[ARFC] Add DeFi Saver to flashBorrowers on Aave V3

title: [ARFC] Add DeFi Saver to flashBorrowers on Aave V3

Author: @marczeller - Aave Chan Initiative

Dated: 2023-03-22


DeFi Saver is a Dapp that allows users to actively manage and take leveraged positions on Aave and other protocols. This proposal presents Aave governance with the opportunity to whitelist DeFi Saver as part of the FlashBorrowers of Aave V3 on Ethereum, Arbitrum, and Optimism liquidity pools.

If this proposal is implemented, all flashLoan fees for DeFi Saver users using Aave would be waived. The Aave-Chan initiative believes that any incurred lost potential revenue will be compensated by the increased competitiveness of the Aave protocol and the increased borrow volume.


this proposal presents Aave governance with the opportunity to whitelist DeFi Saver as part of FlashBorrowers of Aave V3 on Ethereum, Arbitrum & Optimism liquidity pools.


DeFi Saver has a long-standing history of synergies with the Aave Protocol, being one of the first third-party integrations of Aave V1 in 2020.

Currently, every flashloan has a 9 bps fee that rewards liquidity providers in Aave. While flashloans were created by Aave, the ecosystem as a whole has replicated this feature, and most protocols do not implement any fees.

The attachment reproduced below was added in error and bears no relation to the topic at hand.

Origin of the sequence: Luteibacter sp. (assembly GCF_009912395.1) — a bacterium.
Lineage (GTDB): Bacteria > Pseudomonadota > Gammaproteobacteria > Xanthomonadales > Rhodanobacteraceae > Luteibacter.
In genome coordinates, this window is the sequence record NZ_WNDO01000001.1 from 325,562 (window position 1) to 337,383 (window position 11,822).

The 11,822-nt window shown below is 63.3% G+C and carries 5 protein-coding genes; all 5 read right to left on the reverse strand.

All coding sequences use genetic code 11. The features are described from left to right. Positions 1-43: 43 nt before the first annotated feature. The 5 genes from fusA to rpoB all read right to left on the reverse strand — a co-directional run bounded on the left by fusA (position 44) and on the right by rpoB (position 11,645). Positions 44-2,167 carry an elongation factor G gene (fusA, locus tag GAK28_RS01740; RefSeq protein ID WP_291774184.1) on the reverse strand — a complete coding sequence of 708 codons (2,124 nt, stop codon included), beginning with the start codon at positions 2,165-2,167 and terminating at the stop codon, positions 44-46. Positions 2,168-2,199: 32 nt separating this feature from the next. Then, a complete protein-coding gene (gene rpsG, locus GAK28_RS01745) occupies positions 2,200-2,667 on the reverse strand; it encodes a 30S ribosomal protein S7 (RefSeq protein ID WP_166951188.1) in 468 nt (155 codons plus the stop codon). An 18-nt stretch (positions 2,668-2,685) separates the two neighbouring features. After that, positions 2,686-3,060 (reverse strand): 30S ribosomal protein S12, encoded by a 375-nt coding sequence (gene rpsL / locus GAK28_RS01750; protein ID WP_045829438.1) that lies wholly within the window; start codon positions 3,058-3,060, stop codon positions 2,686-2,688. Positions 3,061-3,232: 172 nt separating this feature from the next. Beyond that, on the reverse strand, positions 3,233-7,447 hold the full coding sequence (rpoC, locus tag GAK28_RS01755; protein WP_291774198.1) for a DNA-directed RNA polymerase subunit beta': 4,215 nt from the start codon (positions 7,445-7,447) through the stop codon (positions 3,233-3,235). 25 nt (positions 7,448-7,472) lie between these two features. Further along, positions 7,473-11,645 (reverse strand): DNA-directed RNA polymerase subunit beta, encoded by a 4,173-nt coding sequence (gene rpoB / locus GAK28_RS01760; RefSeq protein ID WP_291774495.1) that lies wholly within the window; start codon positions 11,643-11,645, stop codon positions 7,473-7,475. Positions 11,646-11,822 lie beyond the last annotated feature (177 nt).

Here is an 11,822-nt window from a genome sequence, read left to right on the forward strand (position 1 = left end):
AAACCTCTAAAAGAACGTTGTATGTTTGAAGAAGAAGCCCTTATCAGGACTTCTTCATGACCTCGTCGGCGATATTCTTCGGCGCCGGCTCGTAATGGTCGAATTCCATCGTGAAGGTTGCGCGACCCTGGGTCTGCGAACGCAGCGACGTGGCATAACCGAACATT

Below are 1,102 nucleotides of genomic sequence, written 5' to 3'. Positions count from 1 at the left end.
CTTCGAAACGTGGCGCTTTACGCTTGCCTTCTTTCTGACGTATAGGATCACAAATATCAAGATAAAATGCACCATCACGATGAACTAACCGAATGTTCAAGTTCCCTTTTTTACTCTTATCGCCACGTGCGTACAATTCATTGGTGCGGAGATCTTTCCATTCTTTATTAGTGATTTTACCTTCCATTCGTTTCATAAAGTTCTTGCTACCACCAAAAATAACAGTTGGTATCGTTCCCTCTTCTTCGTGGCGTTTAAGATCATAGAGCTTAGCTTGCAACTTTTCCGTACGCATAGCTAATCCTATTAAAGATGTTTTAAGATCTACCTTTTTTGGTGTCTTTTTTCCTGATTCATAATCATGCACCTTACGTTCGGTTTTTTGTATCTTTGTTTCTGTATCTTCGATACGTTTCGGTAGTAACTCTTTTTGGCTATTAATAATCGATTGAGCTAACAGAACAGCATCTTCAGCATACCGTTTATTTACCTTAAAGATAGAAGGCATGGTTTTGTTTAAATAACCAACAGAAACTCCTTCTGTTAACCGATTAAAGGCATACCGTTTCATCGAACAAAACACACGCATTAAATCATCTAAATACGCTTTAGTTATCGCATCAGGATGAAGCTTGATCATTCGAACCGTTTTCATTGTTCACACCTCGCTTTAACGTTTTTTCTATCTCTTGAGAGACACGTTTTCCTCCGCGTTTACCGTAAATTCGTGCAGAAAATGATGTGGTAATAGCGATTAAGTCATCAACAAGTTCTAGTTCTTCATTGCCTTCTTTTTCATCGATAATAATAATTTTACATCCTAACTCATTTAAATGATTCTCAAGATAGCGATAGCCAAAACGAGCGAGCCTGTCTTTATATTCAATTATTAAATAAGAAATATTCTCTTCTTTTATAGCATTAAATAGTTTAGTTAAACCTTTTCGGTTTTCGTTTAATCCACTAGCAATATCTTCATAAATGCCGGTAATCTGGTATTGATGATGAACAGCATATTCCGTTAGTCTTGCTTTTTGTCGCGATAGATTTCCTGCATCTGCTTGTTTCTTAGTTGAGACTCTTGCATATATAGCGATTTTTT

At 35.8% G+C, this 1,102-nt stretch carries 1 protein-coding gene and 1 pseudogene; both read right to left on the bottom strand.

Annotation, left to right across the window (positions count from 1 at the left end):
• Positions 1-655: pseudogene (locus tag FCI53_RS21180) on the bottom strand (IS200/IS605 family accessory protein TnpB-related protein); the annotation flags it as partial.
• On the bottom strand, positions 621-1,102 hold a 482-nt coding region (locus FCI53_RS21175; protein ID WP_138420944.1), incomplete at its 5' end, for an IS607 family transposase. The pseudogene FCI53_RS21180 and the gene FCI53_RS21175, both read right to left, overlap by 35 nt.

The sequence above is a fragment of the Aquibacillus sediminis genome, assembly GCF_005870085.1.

The ACI does not support waiving the fees for flashloans in general, as we firmly believe that users’ funds used, even in the context of a single transaction, should be rewarded.

However, some strategic use cases of V3, such as emode, are very fee-sensitive as they mobilize high leverage. Waiving the DeFi Saver flashloan fees is expected to make these strategies more convenient and profitable, leading to increased borrow volume and thus increased Aave DAO revenue.

This proposal presents Aave governance with the opportunity to whitelist DeFi Saver as a part of FlashBorrowers of Aave V3 on Ethereum, Arbitrum & Optimism liquidity pools.


This proposal aims to implement a single AIP, utilizing three similar payloads (one for each network), which will simply call addFlashBorrower() on the ACL_MANAGER contract.


This AIP grants permission to whitelist any DeFi Saver contract for all use cases, such as leveraged positions, EMODE, debt and collateral swaps, with one exception: no smart-contract that migrates a position outside of the Aave ecosystem is eligible for whitelisting.


The Aave-Chan Initiative (ACI) is not associated with or compensated by DeFi Saver for publishing this AFRC.


Copyright and related rights waived via CC0,


this proposal has been escalated to snapshot stage

This proposal is now an AIP, voting starts tomorrow

Thanks @MarcZeller for the proposal. We are trying to better understand flash loans and have some clarifying questions.

Could you please unpack the above sentences? For example:

  1. What would be an example of a strategy that uses flashloans and emode, and how would the elimination of fees magnify profit?